It is important to note that ashes from treated wood and other commercial wood products should not be used in gardening or other alternative uses; this is due to the chemical compounds in the wood that can remain even after burning. If you use commercial wood products such as fire starting logs, keep those ashes separate from those where only wood was burned. Likewise, check with the individual manufacturer to see if the ashes are safe for use in the garden.

There are a number of alternates – and surprising – uses for your remaining wood ashes. Help naturally improve your garden by recycling your ashes outside this summer! For more information on alternate ways to use your wood ashes, contact Jack Pixley Sweeps today.

What Is A Cord Of Firewood?

While it’s warm and sunny now, cooler weather will be here before we know it. Summer is the perfect time to start thinking about firewood for the fall.

What Is A Cord Of Firewood img - Minneapolis MN - Jack Pixley SweepsHow much wood you purchase can depend on a number of factors, such as how often you use your fireplace, the number of wood burning appliances in your home, the availability of firewood in your area, if the fireplace is a primary heat source, and more. Many homeowners, however, are surprised to learn how they can benefit from buying a cord of wood.

What is a cord of firewood?

When sold in large quantities, wood is typically sold by the cord. However, many people are unfamiliar with how large – or small – a cord of wood is. Unfortunately, many wood dealers capitalize on this confusion by cutting corners and underselling on cords of wood. The following measurements of the different cords of wood can help buyers ensure they are getting the correct amount of wood in their cord.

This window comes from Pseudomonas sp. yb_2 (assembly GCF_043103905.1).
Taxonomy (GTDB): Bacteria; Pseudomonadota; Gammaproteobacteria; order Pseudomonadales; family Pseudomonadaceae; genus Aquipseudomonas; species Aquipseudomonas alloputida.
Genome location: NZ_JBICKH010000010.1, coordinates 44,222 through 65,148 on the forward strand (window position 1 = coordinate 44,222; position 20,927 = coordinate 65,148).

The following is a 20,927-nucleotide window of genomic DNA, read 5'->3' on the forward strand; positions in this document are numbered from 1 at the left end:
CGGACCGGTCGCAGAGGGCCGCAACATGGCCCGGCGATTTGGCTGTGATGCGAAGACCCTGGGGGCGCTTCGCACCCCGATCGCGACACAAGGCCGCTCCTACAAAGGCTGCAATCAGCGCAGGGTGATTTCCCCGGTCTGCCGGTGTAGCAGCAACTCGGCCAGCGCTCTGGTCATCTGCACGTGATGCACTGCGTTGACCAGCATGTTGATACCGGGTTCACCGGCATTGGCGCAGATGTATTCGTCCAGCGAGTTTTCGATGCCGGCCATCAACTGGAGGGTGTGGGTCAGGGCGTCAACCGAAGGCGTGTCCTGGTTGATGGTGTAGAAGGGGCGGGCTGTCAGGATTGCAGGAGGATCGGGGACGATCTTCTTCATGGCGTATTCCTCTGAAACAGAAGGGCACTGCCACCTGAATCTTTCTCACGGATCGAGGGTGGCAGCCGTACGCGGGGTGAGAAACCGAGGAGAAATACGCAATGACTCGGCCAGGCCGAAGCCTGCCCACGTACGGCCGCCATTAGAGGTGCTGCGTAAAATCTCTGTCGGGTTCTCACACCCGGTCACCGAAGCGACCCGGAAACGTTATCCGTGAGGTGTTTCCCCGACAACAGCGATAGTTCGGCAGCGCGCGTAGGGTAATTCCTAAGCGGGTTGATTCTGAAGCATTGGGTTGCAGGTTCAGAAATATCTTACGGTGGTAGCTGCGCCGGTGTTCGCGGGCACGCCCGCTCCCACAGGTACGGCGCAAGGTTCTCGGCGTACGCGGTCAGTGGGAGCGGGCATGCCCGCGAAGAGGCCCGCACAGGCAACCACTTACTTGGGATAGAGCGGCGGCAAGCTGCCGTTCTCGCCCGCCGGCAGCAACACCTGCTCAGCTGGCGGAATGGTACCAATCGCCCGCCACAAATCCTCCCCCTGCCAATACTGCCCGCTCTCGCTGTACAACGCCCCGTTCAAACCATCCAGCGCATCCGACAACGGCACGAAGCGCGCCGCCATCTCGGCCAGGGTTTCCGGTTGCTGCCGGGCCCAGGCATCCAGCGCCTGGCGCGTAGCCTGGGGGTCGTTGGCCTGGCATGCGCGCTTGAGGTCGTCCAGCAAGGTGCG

• Standard cord: Also known as a full or bush cord. 4’H X 8’L X 4’ Deep, 128 cubic feet
  • Face cord: Also known as a rick or short cord. 4’H X 8’L X 1’-2’ Deep
  • Long cord: 4’H X 8’L with a depth greater than 4’
  • Unit: 1/24th of a standard cord; can fit in the trunk of most cars. 2’H X 2’L X 16” Deep

When buying wood, especially in quantities of a cord or larger, it is important to ensure you are getting wood that has been seasoned. Seasoned wood has been cut, stacked, and stored for at least six months or longer to reduce the moisture content in the wood.

Additional tips for buying firewood

The following tips can help ensure you are getting the best possible firewood.

  1. Find a reputable dealer. There are a number of places to find firewood; hardware stores, fireplace dealers, tree trimmers, and independent sellers are just a number of places to find firewood. A reputable seller should be able to answer questions about the wood, such as when it was cut, what type of trees it came from, and how long it has been seasoned.
  2. Pick the right wood. While the type of wood you use often comes down to personal preference, not all woods were created equally. Hard woods such as ash, maple, and oak burn at hotter temperatures and with less smoke, making them ideal for indoor fires.
  3. Store your firewood correctly. After spending – and money!- finding the right firewood, don’t ruin your investment by storing it incorrectly. Wood should be stored off the ground in a neat stack; while the top should be covered to prevent moisture from seeping into the wood pile, leave the sides open for ventilation.

Finding and buying the right amount of firewood can ensure you and your family enjoy cost effective fires all season long. For more information on firewood cords, contact Jack Pixley Sweeps today.